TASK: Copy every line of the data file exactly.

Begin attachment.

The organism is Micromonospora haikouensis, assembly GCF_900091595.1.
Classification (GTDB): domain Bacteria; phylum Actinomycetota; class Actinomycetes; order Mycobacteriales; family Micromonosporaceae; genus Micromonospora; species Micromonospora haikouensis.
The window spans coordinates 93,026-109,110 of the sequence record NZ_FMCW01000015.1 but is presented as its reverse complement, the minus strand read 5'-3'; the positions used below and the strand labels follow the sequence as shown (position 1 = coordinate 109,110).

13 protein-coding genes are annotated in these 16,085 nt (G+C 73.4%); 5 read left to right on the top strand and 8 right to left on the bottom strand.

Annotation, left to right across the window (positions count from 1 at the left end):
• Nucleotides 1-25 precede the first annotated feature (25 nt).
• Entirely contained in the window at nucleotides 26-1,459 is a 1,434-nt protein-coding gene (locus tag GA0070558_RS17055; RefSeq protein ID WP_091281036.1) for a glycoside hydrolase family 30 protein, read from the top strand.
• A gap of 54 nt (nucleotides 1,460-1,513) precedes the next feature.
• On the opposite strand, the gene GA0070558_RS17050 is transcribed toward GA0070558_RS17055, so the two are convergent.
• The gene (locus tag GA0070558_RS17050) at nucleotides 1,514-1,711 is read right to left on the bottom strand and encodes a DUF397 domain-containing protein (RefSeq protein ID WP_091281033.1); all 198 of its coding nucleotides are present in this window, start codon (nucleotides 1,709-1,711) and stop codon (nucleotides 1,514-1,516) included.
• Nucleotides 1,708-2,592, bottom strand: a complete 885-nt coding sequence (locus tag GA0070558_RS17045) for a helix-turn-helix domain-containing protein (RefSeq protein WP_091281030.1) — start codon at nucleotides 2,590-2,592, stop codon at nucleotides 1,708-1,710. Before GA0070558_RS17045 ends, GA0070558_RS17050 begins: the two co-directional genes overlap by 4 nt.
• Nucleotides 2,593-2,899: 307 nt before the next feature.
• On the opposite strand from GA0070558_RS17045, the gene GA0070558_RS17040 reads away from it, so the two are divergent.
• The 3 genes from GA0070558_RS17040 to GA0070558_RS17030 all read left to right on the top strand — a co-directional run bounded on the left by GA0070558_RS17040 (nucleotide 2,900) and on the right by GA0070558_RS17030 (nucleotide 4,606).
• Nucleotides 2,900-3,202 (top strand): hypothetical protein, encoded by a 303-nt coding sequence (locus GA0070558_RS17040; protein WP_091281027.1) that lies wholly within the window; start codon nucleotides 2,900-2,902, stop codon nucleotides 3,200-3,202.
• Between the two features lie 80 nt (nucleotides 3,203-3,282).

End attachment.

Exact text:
The organism is Micromonospora haikouensis, assembly GCF_900091595.1.
Classification (GTDB): domain Bacteria; phylum Actinomycetota; class Actinomycetes; order Mycobacteriales; family Micromonosporaceae; genus Micromonospora; species Micromonospora haikouensis.
The window spans coordinates 93,026-109,110 of the sequence record NZ_FMCW01000015.1 but is presented as its reverse complement, the minus strand read 5'-3'; the positions used below and the strand labels follow the sequence as shown (position 1 = coordinate 109,110).

13 protein-coding genes are annotated in these 16,085 nt (G+C 73.4%); 5 read left to right on the top strand and 8 right to left on the bottom strand.

Annotation, left to right across the window (positions count from 1 at the left end):
• Nucleotides 1-25 precede the first annotated feature (25 nt).
• Entirely contained in the window at nucleotides 26-1,459 is a 1,434-nt protein-coding gene (locus tag GA0070558_RS17055; RefSeq protein ID WP_091281036.1) for a glycoside hydrolase family 30 protein, read from the top strand.
• A gap of 54 nt (nucleotides 1,460-1,513) precedes the next feature.
• On the opposite strand, the gene GA0070558_RS17050 is transcribed toward GA0070558_RS17055, so the two are convergent.
• The gene (locus tag GA0070558_RS17050) at nucleotides 1,514-1,711 is read right to left on the bottom strand and encodes a DUF397 domain-containing protein (RefSeq protein ID WP_091281033.1); all 198 of its coding nucleotides are present in this window, start codon (nucleotides 1,709-1,711) and stop codon (nucleotides 1,514-1,516) included.
• Nucleotides 1,708-2,592, bottom strand: a complete 885-nt coding sequence (locus tag GA0070558_RS17045) for a helix-turn-helix domain-containing protein (RefSeq protein WP_091281030.1) — start codon at nucleotides 2,590-2,592, stop codon at nucleotides 1,708-1,710. Before GA0070558_RS17045 ends, GA0070558_RS17050 begins: the two co-directional genes overlap by 4 nt.
• Nucleotides 2,593-2,899: 307 nt before the next feature.
• On the opposite strand from GA0070558_RS17045, the gene GA0070558_RS17040 reads away from it, so the two are divergent.
• The 3 genes from GA0070558_RS17040 to GA0070558_RS17030 all read left to right on the top strand — a co-directional run bounded on the left by GA0070558_RS17040 (nucleotide 2,900) and on the right by GA0070558_RS17030 (nucleotide 4,606).
• Nucleotides 2,900-3,202 (top strand): hypothetical protein, encoded by a 303-nt coding sequence (locus GA0070558_RS17040; protein WP_091281027.1) that lies wholly within the window; start codon nucleotides 2,900-2,902, stop codon nucleotides 3,200-3,202.
• Between the two features lie 80 nt (nucleotides 3,203-3,282).